Barbara French, Bat Conservation International’s Science Officer, gets the same frantic call fairly often: “How do I get this bat out of my house?” Her first task is to calm the caller, reports The Times of Northwest Indiana. The newspaper, published in Munster, described the process under a headline that said, “Give Bats a (Gentle) Boot Back into the Night.”
“Bats,” the paper said, “are beset by bad press and luck.” Most of them, in fact, eat enormous amounts of insects, with a single little brown myotis consuming up to 1,200 mosquito-sized insects per hours.
When a lone bat invades you home, French told The Times, it’s most likely “a lost youngster.” Bats don’t want to be in your living space and want nothing so much as getting out. “It’s always an accident when a bat gets into a living area,” she said.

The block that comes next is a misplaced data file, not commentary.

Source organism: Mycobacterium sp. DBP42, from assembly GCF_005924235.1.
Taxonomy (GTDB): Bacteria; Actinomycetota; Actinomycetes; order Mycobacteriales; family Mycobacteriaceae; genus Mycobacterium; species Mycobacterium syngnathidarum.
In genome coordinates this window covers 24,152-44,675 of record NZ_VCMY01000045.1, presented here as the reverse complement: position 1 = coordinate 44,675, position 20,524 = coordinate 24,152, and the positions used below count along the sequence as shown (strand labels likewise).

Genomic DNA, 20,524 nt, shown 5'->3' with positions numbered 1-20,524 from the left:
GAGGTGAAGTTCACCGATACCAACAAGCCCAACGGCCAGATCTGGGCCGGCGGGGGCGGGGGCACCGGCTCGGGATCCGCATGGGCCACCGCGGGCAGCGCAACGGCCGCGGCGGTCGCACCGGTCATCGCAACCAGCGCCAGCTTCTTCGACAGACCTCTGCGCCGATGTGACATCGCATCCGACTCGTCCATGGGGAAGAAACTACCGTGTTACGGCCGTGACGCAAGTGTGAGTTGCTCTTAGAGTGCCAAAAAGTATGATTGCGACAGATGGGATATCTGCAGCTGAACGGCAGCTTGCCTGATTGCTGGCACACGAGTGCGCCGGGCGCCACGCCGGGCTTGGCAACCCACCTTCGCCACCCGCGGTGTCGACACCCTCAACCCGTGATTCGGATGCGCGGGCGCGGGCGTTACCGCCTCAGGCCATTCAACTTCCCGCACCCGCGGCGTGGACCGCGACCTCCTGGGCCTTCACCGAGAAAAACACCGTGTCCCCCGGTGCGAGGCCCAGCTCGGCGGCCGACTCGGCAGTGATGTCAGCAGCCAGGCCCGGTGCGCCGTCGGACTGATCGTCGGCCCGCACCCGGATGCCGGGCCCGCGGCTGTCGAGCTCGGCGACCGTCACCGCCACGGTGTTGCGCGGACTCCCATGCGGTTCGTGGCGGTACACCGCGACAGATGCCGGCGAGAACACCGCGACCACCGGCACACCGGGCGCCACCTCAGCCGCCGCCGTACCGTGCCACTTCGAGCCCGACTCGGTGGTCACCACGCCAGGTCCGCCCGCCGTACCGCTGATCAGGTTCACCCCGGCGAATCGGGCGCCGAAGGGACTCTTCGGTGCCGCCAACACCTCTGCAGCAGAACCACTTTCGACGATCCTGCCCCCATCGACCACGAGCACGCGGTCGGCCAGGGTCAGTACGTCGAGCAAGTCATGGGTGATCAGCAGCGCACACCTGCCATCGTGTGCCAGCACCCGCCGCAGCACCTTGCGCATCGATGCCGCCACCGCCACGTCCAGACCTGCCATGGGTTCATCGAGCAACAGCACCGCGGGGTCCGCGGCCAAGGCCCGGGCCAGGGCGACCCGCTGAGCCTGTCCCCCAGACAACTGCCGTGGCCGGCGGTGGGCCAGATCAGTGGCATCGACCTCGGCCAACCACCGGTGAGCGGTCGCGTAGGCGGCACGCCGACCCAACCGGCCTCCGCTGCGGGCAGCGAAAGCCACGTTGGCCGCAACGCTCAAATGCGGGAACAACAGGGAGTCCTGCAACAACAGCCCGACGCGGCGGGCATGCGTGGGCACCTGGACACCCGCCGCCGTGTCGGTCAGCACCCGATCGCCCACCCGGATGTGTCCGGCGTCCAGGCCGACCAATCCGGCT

Don’t touch the bat, but give it a route outside and encourage its departure. Shoo the kids and pets away and shut the door after them. If the bat’s flapping around, the paper says, follow it, shutting doors behind you until it retreats to one room. Open a window or door to the outside, stand patiently in a corner and wait for the stray to exit.
“The bat’s not going to try to get you,” French says. “It’s going to fly around and around until figure out how to get out.”
If the bat stays put or winds up in a windowless room, try the shoebox approach, the story says. Bats are rather easy to catch, so when it lands, simply cover it with a shoebox (or coffee can, cooking pot or similar container), slide a piece of cardboard underneath to cover the opening and take the whole thing outside to release the bat.